Last week was a big one for grid computing. Just days after ten leading information technology firms announced their adoption of the open source Globus Toolkit as a standard grid technology platform, MCNC, IBM, and over 60 organizations in the North Carolina Genomics and Bioinformatics Consortium said they are building the first computer grid to be wholly devoted to life sciences research.
The North Carolina Bioinformatics Grid will enable thousands of life sciences researchers in the state to share computing power, data storage, networking resources, and data.
In addition to linking the current compute resources of individual sites, the BioGrid will draw heavily on the North Carolina Supercomputing Center and the North Carolina Research and Education Network, which are both operated by MCNC, a non-profit IT and telecommunications corporation.
The NC BioGrid infrastructure will also include IBMs teraflop-scale eServer p690, and a storage area network based on IBMs Shark Enterprise Storage Server and Tivoli Storage Manager. The Shark configuration is expected to provide a storage capacity of more than a petabyte of data.
The IBM equipment will be used as part of the grid network, but will also store duplicate files of information contained at individual sites for security purposes.
Distributed Computing for Distributed Research
The North Carolina bioresearch community is very vibrant, but very distributed, said Thomas Dunning, vice president of high-performance computing and communications at MCNC.
Dunning said the NC BioGrid had its roots in the formation of the NCGBC, which has over 60 member organizations from the states public and private sector, including the University of North Carolina system, Duke University, GlaxoSmithKline, the Research Triangle Institute, SAS Institute, Biogen, and the National Institute of Environmental Health Sciences.
As MCNC was considering options for the consortiums information technology infrastructure, Dunning said grid technology soon made sense as the best way to tie all these resources and technology together.
MCNC is providing the startup funding for the three-year project through its endowment fund. Other collaborators are expected to contribute funding as the project progresses, Dunning said.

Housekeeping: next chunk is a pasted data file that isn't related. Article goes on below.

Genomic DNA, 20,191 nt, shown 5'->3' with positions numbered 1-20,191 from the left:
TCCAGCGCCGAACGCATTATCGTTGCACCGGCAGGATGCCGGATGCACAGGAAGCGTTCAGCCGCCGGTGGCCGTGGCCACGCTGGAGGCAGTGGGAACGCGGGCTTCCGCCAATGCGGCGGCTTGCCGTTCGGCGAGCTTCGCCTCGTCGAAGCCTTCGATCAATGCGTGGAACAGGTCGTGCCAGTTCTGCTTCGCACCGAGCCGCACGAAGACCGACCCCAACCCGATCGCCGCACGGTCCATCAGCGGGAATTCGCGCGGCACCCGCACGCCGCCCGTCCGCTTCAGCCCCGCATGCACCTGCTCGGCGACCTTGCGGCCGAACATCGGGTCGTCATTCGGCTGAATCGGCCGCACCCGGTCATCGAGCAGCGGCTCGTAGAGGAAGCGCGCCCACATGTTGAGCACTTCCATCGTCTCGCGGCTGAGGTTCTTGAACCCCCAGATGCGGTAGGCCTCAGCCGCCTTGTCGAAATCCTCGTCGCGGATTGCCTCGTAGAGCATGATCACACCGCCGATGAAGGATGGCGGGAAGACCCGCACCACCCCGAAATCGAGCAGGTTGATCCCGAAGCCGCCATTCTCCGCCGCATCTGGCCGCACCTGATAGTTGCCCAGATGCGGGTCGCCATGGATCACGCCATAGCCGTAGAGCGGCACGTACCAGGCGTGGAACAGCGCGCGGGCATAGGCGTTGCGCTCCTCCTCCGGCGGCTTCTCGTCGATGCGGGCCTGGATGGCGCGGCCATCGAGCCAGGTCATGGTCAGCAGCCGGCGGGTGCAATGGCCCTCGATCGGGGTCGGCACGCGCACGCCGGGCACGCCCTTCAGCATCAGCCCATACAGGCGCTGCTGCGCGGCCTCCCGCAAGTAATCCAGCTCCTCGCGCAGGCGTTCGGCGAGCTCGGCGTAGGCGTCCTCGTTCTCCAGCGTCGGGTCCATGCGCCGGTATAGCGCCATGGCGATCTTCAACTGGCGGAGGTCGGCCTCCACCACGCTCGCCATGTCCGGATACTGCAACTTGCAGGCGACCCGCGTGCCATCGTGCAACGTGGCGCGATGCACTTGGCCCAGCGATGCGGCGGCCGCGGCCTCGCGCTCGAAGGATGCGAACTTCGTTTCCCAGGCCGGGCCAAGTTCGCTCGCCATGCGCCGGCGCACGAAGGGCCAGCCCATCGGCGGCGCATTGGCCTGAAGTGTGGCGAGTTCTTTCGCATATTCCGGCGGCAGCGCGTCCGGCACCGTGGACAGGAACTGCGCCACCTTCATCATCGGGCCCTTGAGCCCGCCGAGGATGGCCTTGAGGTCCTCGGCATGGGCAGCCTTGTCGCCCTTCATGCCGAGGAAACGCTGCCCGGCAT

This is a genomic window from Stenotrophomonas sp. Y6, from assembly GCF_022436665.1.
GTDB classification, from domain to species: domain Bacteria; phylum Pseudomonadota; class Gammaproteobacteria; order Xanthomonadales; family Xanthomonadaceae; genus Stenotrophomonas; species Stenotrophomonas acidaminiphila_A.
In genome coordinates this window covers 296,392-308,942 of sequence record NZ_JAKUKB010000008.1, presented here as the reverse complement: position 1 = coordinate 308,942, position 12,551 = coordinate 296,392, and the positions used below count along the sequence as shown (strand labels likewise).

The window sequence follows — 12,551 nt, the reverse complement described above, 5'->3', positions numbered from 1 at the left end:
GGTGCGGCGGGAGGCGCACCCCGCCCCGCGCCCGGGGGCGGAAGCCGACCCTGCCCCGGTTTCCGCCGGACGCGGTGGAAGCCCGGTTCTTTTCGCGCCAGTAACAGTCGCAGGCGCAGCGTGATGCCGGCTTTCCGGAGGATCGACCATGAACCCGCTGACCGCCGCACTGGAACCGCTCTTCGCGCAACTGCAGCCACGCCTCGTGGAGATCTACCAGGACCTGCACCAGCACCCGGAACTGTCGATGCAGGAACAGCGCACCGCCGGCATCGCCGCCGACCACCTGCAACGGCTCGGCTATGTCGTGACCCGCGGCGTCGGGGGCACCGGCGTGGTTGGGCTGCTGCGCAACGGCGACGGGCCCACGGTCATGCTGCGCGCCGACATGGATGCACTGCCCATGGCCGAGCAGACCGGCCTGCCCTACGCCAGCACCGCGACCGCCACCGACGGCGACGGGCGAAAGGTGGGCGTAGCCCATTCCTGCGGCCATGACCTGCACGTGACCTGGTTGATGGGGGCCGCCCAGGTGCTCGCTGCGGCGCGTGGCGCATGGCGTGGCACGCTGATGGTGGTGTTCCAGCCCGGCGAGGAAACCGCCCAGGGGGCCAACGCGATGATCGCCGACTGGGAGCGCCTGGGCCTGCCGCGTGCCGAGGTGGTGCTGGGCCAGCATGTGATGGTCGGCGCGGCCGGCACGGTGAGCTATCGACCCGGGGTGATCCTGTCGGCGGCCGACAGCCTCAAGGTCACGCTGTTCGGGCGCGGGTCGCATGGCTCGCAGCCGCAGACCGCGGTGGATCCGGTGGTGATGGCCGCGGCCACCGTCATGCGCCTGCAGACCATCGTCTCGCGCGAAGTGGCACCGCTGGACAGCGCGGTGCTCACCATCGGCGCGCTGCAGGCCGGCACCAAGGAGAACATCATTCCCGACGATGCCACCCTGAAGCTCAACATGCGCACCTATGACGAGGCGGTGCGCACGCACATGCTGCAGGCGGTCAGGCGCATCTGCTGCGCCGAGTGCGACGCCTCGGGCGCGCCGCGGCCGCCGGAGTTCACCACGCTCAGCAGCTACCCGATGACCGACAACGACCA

While the high-energy physics research community has employed grid technology for some years, the NC BioGrid is the first application of the approach to life sciences research. Steven Beckhardt, chief architect of IBM Life Sciences, said that the NC BioGrid is the first attempt to commoditize the vision of the grid and make it available for a broad range of applications.
The BioGrid is also unique in its application to both private and public research activities. High-energy physics research is carried out in the academic and government sectors, where researchers security concerns about competing groups having access to their data pale in comparison to the security fears of pharma and biotech.
But both Beckhardt and Dunning said that MCNC and IBM are working hard to secure the BioGrid using public and private key cryptography.
Beckhardt said the NC BioGrid is expected to be only the first in a nationwide network of grids that will be linked together much like the Internet today is a network of networks.
The Globus Bandwagon
Dunning said the first phase of the BioGrid project an eighteen-month test-bed phase would evaluate available grid technologies. In addition to the potential security dangers and the risk of lost data there is the concern about the delivery of the promise of grid technology, he said. The goal is to make it seamless so it can provide tremendous benefits to the researchers and they dont have to worry about IT and database management.
While the Globus Toolkit is under consideration, Dunning said the BioGrid collaborators have not committed themselves to adopting the platform, despite IBMs previous endorsement of the technology.
Most current grid efforts are already based on Globus, which effectively became the de facto standard after last weeks adoption by Compaq, Cray, Platform, SGI, Sun Microsystems, Hitachi, and NEC. IBM, Entropia, and Microsoft had previously committed to the Globus platform. We would gain tremendous advantages using the same base as other efforts, Dunning said. But does Globus do everything you need it to do? No.
The Globus Toolkit, developed by the Information Sciences Institute at the University of Southern California and Argonne National Laboratory, is an open source set of protocols, services, and tools to enable secure interoperation of grid systems.
The NC BioGrid team considers the platform a good starting point for its own infrastructure efforts, which will evolve as the project progresses, Dunning said.
The BioGrid is a multi-institutional activity based in the [NCGBC] consortium, Dunning stressed. Although IBM is a significant partner in the effort, they will not be our only partner, he said. The various sites to be linked by the BioGrid each have their own platforms, and the grid will be the unifying factor that ties all those things together.